At first, Leo and Ralph treat this contract almost like a lark. But then Ralph buys an old iron punishment collar and orders Leo to put it on and stand on the coffee table. Leo expects Ralph to pull it off, but Ralph goes to another room and begins working on a story for publication, leaving Leo in limbo. It’s one of the most gruesome images in the play.

Act 2 brings to light other buried truths. White supremacy rises as Ralph is invited to join a “white club” by his department head who saw Leo on the street wearing a shirt with a homemade sign on the back proclaiming him Ralph’s property. It also stands in Dawn as she tries to fix or save Misha, just like she did with Leo. Misha resists and Dawn can’t – or won’t – see his actions for what they are. There is more cultural appropriation and there is sexual betrayal and threats of violence. The only one who seems satisfied with this social experiment is Ralph – he has found his own.

Parks clearly makes his point. How do you change a system that favors one side so blatantly and insidiously at the same time? How does a society recognize its dark beginnings, try to atone, and move toward true inclusion and understanding of a common humanity? Is it even possible? The brutality in this play is primarily psychological and emotional, and it is brutal. One thing the audience has to do is let go of logic. The whole concept of such a contract – and the fact that Leo managed to get a lawyer to draft a lawyer (from Dawn’s firm, no less) – is a huge hole. We must therefore accept this deus ex machina and go from there.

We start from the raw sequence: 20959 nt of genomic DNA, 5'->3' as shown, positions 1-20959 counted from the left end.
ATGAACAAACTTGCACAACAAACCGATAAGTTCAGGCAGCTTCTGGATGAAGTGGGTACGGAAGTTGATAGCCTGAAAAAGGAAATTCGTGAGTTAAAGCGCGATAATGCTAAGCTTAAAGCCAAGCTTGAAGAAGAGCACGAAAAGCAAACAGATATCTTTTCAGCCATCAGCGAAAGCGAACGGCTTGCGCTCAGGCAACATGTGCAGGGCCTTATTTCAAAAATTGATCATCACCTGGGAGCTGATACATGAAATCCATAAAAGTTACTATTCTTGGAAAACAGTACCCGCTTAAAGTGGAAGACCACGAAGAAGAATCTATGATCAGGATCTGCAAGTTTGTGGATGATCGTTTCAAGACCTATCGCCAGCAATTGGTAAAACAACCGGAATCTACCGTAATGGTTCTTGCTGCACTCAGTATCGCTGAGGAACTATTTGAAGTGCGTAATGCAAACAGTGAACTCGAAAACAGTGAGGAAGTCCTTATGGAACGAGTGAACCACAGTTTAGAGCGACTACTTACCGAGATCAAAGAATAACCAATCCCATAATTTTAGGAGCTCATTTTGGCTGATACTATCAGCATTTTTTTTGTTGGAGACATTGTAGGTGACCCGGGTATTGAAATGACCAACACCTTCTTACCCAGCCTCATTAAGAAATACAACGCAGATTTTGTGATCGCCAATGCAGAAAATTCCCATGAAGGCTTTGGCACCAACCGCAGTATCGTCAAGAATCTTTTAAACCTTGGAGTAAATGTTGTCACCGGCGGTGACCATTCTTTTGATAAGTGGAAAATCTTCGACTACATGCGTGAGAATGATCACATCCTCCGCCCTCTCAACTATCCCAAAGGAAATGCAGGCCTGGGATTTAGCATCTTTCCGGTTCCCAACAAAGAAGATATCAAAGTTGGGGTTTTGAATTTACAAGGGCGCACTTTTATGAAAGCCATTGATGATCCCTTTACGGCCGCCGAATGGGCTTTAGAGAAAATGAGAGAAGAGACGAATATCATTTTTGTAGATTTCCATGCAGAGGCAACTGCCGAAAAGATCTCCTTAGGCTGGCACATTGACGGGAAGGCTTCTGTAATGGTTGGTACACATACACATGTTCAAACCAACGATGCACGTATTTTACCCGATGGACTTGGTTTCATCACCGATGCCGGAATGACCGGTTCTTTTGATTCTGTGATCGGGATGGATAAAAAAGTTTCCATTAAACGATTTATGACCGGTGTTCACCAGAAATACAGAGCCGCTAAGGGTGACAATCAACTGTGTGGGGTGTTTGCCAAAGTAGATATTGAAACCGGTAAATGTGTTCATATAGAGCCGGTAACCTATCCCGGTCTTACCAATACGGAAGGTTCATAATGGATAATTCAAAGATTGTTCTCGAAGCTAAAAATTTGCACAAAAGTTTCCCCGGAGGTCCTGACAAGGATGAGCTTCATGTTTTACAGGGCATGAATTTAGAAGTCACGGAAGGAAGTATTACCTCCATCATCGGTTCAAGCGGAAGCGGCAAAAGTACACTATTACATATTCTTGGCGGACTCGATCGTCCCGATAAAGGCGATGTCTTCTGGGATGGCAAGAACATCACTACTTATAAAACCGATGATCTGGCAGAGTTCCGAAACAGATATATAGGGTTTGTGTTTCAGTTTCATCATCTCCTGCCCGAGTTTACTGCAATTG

These are the four actors who make this so believable and invest us in their journey. They look great, although as archetypes they aren’t particularly fleshed out in the storyline. They each bring nuances to their characters that complement them. Franzen as Ralph, in particular, gives a performance that makes us uncomfortable from the get-go. He finds the void in his character. As for Brown (as Leo), he makes it entirely believable that a black man in his thirties could suddenly become aware of the fragility of his anchorage in society. Police brutality shakes his view of himself and his place and he goes deeper to find its foundation. Even though it looks like Brown is going temporarily crazy with the slave contract, it’s almost like he’s using it as an electric shock to wake himself up.